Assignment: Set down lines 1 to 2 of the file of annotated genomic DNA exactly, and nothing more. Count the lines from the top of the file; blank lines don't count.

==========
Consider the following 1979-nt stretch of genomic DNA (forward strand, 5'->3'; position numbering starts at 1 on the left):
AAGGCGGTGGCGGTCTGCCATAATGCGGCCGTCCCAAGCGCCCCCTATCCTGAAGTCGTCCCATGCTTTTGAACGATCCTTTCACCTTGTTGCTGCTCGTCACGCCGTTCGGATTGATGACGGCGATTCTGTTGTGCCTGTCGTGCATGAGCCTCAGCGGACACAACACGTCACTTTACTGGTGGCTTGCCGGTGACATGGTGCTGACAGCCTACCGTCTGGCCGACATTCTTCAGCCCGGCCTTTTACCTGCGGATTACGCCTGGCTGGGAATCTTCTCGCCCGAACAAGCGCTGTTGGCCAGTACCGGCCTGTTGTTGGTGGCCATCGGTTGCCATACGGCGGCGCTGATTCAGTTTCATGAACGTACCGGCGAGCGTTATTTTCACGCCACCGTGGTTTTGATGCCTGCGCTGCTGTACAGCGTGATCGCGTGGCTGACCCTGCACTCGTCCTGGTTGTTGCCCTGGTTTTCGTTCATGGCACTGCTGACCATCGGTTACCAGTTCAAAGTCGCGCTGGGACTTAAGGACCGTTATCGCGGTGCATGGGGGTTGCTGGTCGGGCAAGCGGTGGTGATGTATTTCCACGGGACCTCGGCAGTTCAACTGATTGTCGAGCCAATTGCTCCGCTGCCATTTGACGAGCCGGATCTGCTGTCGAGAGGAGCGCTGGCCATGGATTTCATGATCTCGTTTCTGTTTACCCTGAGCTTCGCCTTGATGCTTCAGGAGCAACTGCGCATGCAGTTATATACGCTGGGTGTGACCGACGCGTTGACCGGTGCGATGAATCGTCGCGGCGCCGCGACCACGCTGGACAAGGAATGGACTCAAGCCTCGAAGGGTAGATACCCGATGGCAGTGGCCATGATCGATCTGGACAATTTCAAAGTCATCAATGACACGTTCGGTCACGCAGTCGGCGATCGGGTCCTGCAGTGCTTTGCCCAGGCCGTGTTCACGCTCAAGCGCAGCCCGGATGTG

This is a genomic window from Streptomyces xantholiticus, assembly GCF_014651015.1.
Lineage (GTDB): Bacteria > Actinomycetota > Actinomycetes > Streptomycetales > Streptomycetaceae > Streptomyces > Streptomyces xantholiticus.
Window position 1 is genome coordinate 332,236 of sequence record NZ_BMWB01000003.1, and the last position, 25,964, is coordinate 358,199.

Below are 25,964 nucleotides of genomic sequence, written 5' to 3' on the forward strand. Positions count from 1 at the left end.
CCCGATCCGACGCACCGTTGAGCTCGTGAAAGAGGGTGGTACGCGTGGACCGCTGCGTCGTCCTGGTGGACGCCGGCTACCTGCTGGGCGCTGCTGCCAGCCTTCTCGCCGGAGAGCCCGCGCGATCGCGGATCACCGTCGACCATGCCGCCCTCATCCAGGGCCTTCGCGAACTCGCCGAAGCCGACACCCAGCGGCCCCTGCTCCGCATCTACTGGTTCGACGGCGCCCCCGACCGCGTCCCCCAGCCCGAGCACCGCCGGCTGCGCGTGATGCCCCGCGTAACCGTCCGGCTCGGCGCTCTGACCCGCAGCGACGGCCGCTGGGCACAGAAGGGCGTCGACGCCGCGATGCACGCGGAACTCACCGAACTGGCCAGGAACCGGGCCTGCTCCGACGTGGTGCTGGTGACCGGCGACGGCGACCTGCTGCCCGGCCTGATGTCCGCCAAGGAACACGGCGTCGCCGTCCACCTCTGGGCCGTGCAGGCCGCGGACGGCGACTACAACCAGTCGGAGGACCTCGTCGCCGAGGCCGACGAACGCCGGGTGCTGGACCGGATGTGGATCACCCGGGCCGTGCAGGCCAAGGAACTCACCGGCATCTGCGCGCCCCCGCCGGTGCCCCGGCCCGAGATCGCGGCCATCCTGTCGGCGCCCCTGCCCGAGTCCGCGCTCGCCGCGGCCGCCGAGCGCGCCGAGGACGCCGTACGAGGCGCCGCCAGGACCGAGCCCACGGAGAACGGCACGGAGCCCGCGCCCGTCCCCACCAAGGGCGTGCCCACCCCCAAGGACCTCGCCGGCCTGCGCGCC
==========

Consider the following 1979-nt stretch of genomic DNA (forward strand, 5'->3'; position numbering starts at 1 on the left):
AAGGCGGTGGCGGTCTGCCATAATGCGGCCGTCCCAAGCGCCCCCTATCCTGAAGTCGTCCCATGCTTTTGAACGATCCTTTCACCTTGTTGCTGCTCGTCACGCCGTTCGGATTGATGACGGCGATTCTGTTGTGCCTGTCGTGCATGAGCCTCAGCGGACACAACACGTCACTTTACTGGTGGCTTGCCGGTGACATGGTGCTGACAGCCTACCGTCTGGCCGACATTCTTCAGCCCGGCCTTTTACCTGCGGATTACGCCTGGCTGGGAATCTTCTCGCCCGAACAAGCGCTGTTGGCCAGTACCGGCCTGTTGTTGGTGGCCATCGGTTGCCATACGGCGGCGCTGATTCAGTTTCATGAACGTACCGGCGAGCGTTATTTTCACGCCACCGTGGTTTTGATGCCTGCGCTGCTGTACAGCGTGATCGCGTGGCTGACCCTGCACTCGTCCTGGTTGTTGCCCTGGTTTTCGTTCATGGCACTGCTGACCATCGGTTACCAGTTCAAAGTCGCGCTGGGACTTAAGGACCGTTATCGCGGTGCATGGGGGTTGCTGGTCGGGCAAGCGGTGGTGATGTATTTCCACGGGACCTCGGCAGTTCAACTGATTGTCGAGCCAATTGCTCCGCTGCCATTTGACGAGCCGGATCTGCTGTCGAGAGGAGCGCTGGCCATGGATTTCATGATCTCGTTTCTGTTTACCCTGAGCTTCGCCTTGATGCTTCAGGAGCAACTGCGCATGCAGTTATATACGCTGGGTGTGACCGACGCGTTGACCGGTGCGATGAATCGTCGCGGCGCCGCGACCACGCTGGACAAGGAATGGACTCAAGCCTCGAAGGGTAGATACCCGATGGCAGTGGCCATGATCGATCTGGACAATTTCAAAGTCATCAATGACACGTTCGGTCACGCAGTCGGCGATCGGGTCCTGCAGTGCTTTGCCCAGGCCGTGTTCACGCTCAAGCGCAGCCCGGATGTG